uncontrolled half wave rectifier with R=3.77kohm

Thread Starter

w1586569

Joined Nov 30, 2018
12
we have been asked to setup a half wave rectifier with a R=3.77kohm resistor using Powerframes - Power Electronics 70 series unit70-220
http://www.feedback-instruments.com/pdf/brochures/70-002_70-005_datasheet_Powerframes_PElectronics_11_2013.pdf
and we observed a negative clipping part with the half rectified signal.(According to theory we should be getting only the positive half cycles of the input voltage waveform). We would be grateful if anyone could help us with finding the reason behind this.View attachment 164741 ?
 

LesJones

Joined Jan 8, 2017
2,696
I assume your problem is the slope on the bottom of the wave form that should be horizontal. (This is the negative half cycle part of the waveform.) I suspect that you have the scope set to AC coupling rather than DC coupling.

Les.
 

Thread Starter

w1586569

Joined Nov 30, 2018
12
I assume your problem is the slope on the bottom of the wave form that should be horizontal. (This is the negative half cycle part of the waveform.) I suspect that you have the scope set to AC coupling rather than DC coupling.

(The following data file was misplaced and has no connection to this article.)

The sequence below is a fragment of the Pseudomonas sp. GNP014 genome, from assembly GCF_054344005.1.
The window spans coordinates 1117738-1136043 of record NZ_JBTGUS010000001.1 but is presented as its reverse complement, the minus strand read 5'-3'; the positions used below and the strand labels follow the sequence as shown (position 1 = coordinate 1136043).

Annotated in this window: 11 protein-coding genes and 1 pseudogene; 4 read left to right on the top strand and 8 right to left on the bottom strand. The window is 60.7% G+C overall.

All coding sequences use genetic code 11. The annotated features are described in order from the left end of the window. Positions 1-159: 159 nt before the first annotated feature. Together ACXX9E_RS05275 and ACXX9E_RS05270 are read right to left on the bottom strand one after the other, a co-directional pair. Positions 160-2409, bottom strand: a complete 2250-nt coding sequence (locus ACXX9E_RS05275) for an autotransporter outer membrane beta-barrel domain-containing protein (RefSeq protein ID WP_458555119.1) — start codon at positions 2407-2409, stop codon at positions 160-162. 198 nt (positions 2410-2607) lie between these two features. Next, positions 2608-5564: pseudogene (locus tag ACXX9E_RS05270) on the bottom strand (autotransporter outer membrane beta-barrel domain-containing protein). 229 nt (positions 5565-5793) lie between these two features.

Les.
Thank you! I think that must be the reason! So this AC coupling affect the input waveform as well I guess ? Cuz when we calculated the diode forward voltage;difference between vin and vout, it was 23v! And theoretically it should be ~o.6v
 

Thread Starter

w1586569

Joined Nov 30, 2018
12
I don't know if this information will help but there's a scale down factor of 5 with this oscilloscope and the vout we observed is +15.4vpeak and -9.2 vmin.(oscilloscope is set to 5v per division)So Actual vout is 15.4x5=77v
 

ebp

Joined Feb 8, 2018
2,332
Multiple things:
I don't see a ~ adjacent to the vertical scale display on the scope screen, as would be expected for AC coupling.
The waveform is consistent with AC coupling, but I suspect not in the oscilloscope.
The "ramp" on what should be a flat bottom on the waveform further suggests AC coupling with a short time constant.
The scope display says 5 V per division. If the input supply was 100 V, the displayed amplitude is clearly wrong whether the scope is actually 5 V per division or 50 V per division at the probe tip.


The frequency the scope thinks it is getting is off by almost 0.2%, which is a big error if the input is supposed to be 50 Hz at AC mains frequency, but perhaps the really ugly stepped display isn't due to the fact it is a digital scope but that the input source is a crudely synthesized waveform.
 

ebp

Joined Feb 8, 2018
2,332
I don't know if this information will help but there's a scale down factor of 5 with this oscilloscope and the vout we observed is +15.4vpeak and -9.2 vmin.(oscilloscope is set to 5v per division)So Actual vout is 15.4x5=77v
It still makes no sense. Peak to peak would be about 123 V which is inconsistent no matter if the 100 V is specified as peak or RMS.
 
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